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Wonder Woman: Movie Review

When Batman v. Superman was first being advertised I was probably more excited at the prospect of the movie than I was about any other comic book movie to date, with perhaps the exception of Captain America 2 and 3 (Winter Soldier and Civil War). Wonder Woman had been teased as a character that would be fighting alongside the Caped Crusader in some of the final trailers just before the films release. This raised my interest but still wasn’t my selling point for BvS. Then when I saw BvS in theaters for the first time I was so incredibly impressed with Gal Godot’s Wonder Woman that she was one of my favorite aspects of the movie. So much so that the then Wonder Woman movie which was still over a year out movie made it on to my must see list for 2017.

While I admit I still enjoyed Man of Steel, Batman v. Superman, and Suicide Squad, none of them were great movies like can be said for some of Marvel’s MCU offerings. The bad part of a movie setting the bar so high for a genre is that it’s almost impossible to reach. The bad part about setting a bar so low is that you can’t help but trip on it, and even when you manage to make a decent movie it’s easy to fall victim to the “well of course it’s a good movie, look what we’re comparing it to” attitude. I worried that would happen with Wonder Woman.

Lucky for me, that didn’t happen. Yesterday my fiancé and I saw Wonder Woman in theaters and I was impressed. I mean thoroughly impressed. DC finally spent some time on a movie and didn’t just rush it into theaters. This movie was thoughtfully put together with a good story, a good set of characters, solid plot, great acting, good pace, and above all else, good action.

I love the slew of comic book movies we’ve enjoyed over the past decade and a half but even I can admit that we run the risk of genre fatigue at the rate these movies are being popped out. Wonder Woman was a much needed breath a fresh air in a genre that was starting to become stagnant.

We can talk about what this movie is, but I think it would be a better idea to first talk about what this movie is not.

It’s not boring. Not even a little. Nor is it rushed. The movie has a great rhythm. They don’t spend too much time on the origin aspect, nor do they rush through it (I’m looking at your X-Men Origins Wolverine). This porridge is juuuuuust right.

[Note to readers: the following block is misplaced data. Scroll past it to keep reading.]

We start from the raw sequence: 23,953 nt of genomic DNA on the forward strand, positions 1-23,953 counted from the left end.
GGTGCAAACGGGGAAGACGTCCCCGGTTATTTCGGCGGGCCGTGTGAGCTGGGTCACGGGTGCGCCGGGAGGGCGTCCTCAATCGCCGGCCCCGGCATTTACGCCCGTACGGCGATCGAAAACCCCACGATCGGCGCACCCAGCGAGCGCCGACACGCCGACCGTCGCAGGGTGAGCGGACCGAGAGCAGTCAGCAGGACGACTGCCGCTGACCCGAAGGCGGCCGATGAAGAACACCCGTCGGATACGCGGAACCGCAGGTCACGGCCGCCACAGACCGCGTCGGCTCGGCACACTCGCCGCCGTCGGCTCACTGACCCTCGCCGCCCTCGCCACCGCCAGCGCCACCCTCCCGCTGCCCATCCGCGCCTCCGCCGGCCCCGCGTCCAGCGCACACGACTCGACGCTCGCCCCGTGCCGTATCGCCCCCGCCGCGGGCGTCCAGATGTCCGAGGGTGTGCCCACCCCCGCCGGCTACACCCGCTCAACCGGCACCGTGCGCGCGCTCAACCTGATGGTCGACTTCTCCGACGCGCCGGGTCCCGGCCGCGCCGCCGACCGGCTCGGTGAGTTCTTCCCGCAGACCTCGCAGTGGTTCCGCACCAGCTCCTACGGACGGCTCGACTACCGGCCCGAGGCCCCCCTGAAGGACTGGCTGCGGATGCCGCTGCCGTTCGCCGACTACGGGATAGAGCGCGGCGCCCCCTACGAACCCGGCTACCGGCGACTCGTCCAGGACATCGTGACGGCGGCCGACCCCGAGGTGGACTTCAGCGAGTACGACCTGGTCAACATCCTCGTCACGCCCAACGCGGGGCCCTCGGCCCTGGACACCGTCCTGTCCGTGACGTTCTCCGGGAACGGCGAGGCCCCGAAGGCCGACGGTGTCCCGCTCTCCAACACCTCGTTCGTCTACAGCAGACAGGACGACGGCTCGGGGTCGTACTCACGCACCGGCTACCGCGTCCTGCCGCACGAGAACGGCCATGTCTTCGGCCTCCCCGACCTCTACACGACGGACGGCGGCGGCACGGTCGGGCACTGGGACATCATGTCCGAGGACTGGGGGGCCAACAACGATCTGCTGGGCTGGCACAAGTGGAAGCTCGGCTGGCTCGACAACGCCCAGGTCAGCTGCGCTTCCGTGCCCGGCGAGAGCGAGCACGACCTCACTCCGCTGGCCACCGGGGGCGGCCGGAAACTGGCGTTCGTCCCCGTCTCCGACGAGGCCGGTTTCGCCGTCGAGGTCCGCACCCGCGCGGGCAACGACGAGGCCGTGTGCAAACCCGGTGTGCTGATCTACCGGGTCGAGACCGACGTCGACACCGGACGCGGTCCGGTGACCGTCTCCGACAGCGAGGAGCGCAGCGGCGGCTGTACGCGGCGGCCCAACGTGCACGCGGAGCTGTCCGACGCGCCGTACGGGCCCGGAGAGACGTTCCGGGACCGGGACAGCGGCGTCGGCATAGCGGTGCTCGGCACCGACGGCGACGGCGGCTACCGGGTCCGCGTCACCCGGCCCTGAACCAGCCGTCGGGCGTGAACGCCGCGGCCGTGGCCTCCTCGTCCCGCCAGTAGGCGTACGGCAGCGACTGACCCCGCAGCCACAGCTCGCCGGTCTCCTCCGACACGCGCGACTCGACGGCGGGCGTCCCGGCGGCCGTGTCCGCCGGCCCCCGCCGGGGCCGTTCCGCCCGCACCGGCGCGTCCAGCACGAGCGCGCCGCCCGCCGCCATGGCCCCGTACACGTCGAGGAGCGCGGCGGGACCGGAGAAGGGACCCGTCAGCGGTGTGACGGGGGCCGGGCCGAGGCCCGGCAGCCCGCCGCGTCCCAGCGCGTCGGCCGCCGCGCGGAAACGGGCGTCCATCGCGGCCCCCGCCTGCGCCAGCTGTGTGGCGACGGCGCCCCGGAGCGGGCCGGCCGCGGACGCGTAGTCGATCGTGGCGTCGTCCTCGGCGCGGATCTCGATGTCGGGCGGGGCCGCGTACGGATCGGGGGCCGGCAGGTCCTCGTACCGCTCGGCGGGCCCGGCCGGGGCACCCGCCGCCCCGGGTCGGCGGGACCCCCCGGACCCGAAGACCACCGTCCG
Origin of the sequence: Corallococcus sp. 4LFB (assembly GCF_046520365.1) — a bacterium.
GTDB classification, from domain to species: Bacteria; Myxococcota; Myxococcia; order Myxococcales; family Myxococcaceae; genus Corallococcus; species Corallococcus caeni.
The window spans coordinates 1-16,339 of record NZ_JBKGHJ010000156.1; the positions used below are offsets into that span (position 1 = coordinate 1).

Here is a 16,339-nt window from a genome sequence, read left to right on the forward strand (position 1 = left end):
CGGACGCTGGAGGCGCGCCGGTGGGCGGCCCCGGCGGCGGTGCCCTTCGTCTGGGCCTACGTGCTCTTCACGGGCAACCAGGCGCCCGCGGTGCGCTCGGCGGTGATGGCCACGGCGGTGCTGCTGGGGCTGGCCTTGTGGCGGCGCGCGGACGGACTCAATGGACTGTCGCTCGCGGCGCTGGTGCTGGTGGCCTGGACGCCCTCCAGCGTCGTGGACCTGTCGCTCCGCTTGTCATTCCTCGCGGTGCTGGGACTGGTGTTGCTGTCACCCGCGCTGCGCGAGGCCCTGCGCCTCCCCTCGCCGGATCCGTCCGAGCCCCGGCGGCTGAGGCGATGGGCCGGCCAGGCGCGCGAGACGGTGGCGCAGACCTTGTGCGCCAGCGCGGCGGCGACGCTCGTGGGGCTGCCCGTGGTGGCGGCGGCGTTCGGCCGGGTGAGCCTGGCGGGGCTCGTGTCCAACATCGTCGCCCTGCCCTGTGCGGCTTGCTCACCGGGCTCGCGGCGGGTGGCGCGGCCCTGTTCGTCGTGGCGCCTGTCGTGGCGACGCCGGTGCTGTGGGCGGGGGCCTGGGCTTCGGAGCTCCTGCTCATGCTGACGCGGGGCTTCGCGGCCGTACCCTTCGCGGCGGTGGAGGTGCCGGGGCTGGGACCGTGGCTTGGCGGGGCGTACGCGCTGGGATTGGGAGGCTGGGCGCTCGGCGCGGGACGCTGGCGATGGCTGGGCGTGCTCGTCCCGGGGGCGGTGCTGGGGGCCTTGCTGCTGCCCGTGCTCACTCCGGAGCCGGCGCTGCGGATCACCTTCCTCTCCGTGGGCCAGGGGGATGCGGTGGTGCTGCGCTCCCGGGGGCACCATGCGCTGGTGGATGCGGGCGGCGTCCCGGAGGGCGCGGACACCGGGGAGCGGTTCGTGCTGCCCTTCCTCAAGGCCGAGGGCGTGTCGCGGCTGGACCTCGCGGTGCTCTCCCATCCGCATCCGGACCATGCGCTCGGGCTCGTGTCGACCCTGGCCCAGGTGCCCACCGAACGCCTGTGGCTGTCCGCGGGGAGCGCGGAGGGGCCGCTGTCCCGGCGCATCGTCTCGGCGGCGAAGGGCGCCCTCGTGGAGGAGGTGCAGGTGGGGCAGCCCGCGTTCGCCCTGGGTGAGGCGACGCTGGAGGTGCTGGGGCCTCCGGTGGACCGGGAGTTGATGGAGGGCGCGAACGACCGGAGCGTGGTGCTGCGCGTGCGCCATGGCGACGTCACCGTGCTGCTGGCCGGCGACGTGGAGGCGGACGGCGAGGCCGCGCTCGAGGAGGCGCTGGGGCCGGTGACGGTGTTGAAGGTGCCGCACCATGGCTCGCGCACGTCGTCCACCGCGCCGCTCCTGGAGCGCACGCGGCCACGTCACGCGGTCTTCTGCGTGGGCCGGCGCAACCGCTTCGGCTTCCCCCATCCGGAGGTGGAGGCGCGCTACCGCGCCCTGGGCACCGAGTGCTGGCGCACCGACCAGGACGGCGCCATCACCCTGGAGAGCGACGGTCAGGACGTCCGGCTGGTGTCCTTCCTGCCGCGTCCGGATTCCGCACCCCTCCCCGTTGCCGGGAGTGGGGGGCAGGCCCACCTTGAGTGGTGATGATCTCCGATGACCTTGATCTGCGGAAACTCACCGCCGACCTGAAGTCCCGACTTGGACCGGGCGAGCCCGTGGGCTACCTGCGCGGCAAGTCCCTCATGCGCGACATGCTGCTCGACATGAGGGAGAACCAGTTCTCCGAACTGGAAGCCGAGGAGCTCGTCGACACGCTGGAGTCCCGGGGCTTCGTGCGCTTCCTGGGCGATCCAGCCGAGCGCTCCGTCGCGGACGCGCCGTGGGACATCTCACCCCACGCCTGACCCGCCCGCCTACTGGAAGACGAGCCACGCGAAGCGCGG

It’s not a testosterone fest. I love me some action. Daredevil season 2 has some of the most badass fight scenes to ever grace the television set and that’s great if you want to watch two men kick the snot out of each other. But this movie is different and while Wonder Woman no doubt kicks ass her fighting style is more fluid than it is brutal. She’s quick, she’s graceful, she’s always on point, and she still hits like a ton of bricks. There’s no Civil War chest pumping, no Batman brooding.

It’s not a chick flick. Just because it’s got a female lead doesn’t make this movie a slouch, or make it a chick flick. Diana Prince brings a new perspective to what it means to be a hero. Yes, a more womanly based approach that we’re not used to seeing, but a valid one. Fellas, this is not a movie meant to trick you into seeing an action movie that ends up turning into a romantic comedy.

It’s not a SJW shit flick. This movie is not trying to shove some anti patriarchy, man hating, women rule boys drool propaganda down your throat. It’s not. Don’t worry that you’ll get dragged into this movie to be told how evil you are for having a dick.

It doesn’t look CGI heavy. I say look because there’s no doubt this movie used a ton of Hollywood magic but the movie still appears very clean. The CG is not in your face, it’s very subtle. Basically, this movie wasn’t Avatar. It wasn’t Transformers. It didn’t make your eyes bleed.

It’s hard to believe that the DCEU could make a legitimately good movie. While none of the other three films were commercial flops by any metric, they just weren’t great movies. The DCEU up to this point has been a hot mess, and considering that no movie studio, not even the successful Disney / Marvel studio has made a comic book movie with a female lead, it seemed like very dangerous territory for DC  to venture into. But it looks like a female lead and a female director we’re exactly what the doctor ordered for this studio and wow, did it work.

So here’s what we got. This movie had a good amount of action and it progresses with the movie as Diane comes into her own, with the realization of what she is, and what she’s capable of doing. There are many different types of action sequences with scenes so ranging they feel like they came out of Troy, Captain America Winter Soldier, and Saving Private Ryan.

The casting was great. The best of any DCEU movie so far. Gal Gadot is absolutely beautiful, I mean just stunning (and a much better pick than Ronda Rousey). She can pull off the warrior princess, but she can also pull the sophisticated, elegant Diana Prince. Whether she’s flaunting a dress, a pea coat, or a sword and shield, Gadot steals whatever scene she is in. Remember, this is her second debut as Wonder Woman in just over a year and I have high hopes for her third debut in November’s Justice League.

I heard Chris Pine’s character as being the ‘damsel in distress’ and that’s far from the truth. This wasn’t about one gender being helpless, and the other having to save them. This movie illustrated that men and women have different qualities that can augment the other. Chris Pine’s Steve Trevor struggles to find the balance between duty and conscience that most men do. At what point do you abandon orders and do what you know in your heart to be the right thing? Diana Prince helps him to see that morality and duty don’t have to be mutually exclusive. At the same time, Steve Trevor tries to teach Diana that things are not always as simple as black and white, and sometimes you must get your hands dirty to clean up a mess.